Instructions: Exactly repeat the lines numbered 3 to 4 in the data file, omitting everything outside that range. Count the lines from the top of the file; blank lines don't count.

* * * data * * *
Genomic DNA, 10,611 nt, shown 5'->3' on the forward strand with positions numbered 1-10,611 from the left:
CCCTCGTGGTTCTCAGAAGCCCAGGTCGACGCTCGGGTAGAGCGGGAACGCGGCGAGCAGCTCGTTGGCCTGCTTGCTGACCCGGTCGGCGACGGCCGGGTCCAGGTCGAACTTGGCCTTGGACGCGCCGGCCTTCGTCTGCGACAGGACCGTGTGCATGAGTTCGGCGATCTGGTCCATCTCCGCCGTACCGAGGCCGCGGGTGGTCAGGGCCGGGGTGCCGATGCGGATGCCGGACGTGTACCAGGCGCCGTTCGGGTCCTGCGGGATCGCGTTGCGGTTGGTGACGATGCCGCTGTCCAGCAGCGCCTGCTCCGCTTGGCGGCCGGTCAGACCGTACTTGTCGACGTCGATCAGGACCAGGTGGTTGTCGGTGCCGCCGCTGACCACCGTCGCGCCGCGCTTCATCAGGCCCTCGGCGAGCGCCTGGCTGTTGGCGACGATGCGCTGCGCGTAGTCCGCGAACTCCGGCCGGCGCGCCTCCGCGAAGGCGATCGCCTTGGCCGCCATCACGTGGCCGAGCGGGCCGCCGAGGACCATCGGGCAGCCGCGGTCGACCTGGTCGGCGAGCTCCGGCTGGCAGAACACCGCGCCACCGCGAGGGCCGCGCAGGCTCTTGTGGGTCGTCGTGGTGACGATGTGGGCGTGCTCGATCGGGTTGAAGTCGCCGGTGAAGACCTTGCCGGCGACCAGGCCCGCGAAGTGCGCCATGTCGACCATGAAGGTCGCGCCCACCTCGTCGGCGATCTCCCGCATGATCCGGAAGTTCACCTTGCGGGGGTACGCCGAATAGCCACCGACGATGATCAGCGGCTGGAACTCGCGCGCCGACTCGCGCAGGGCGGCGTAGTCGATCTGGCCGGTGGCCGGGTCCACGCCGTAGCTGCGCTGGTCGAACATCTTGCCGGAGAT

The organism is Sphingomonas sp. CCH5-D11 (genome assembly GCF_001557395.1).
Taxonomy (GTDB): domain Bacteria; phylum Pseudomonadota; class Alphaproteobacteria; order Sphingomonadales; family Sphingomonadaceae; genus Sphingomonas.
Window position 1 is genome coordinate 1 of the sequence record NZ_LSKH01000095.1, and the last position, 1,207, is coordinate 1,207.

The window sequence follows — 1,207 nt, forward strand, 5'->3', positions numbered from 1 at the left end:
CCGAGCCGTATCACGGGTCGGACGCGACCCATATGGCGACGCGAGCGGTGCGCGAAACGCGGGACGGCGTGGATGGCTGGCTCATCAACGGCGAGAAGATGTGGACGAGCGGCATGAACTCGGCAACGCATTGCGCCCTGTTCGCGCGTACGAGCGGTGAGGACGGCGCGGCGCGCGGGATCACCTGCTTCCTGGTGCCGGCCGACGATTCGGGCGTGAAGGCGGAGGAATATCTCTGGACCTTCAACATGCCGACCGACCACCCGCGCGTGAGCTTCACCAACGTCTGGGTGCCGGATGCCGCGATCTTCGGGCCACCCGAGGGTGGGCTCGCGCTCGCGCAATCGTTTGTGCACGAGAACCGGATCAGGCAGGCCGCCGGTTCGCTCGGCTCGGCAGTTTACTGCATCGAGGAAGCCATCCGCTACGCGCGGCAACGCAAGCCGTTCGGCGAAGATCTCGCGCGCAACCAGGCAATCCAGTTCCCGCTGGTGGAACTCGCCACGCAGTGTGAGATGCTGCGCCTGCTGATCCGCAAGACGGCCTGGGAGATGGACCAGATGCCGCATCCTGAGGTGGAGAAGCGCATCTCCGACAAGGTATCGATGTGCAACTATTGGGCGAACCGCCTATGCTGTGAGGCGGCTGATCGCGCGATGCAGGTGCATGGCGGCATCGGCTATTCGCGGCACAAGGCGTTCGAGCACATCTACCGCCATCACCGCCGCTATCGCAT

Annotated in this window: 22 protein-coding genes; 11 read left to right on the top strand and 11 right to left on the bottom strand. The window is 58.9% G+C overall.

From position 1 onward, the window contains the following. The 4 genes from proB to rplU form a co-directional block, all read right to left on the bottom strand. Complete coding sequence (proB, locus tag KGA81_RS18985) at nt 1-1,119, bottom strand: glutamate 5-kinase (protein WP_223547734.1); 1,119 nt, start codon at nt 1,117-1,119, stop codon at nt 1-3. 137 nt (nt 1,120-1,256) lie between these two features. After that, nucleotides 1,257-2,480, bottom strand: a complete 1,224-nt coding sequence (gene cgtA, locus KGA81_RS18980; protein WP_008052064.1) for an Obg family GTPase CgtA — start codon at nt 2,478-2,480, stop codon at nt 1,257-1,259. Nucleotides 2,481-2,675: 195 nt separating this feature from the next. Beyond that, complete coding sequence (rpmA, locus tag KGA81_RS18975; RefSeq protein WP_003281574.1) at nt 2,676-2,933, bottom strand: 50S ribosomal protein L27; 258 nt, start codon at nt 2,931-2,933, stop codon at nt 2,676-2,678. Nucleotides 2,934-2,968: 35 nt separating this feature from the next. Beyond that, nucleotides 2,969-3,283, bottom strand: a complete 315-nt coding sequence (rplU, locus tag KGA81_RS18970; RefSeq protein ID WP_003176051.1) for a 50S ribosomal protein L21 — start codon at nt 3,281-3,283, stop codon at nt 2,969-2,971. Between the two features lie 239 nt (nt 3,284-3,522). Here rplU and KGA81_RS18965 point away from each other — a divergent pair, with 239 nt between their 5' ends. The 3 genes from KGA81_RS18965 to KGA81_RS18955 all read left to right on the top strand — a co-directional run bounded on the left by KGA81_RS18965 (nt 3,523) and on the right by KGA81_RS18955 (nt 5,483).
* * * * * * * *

The organism is Sphingomonas sp. CCH5-D11 (genome assembly GCF_001557395.1).
Taxonomy (GTDB): domain Bacteria; phylum Pseudomonadota; class Alphaproteobacteria; order Sphingomonadales; family Sphingomonadaceae; genus Sphingomonas.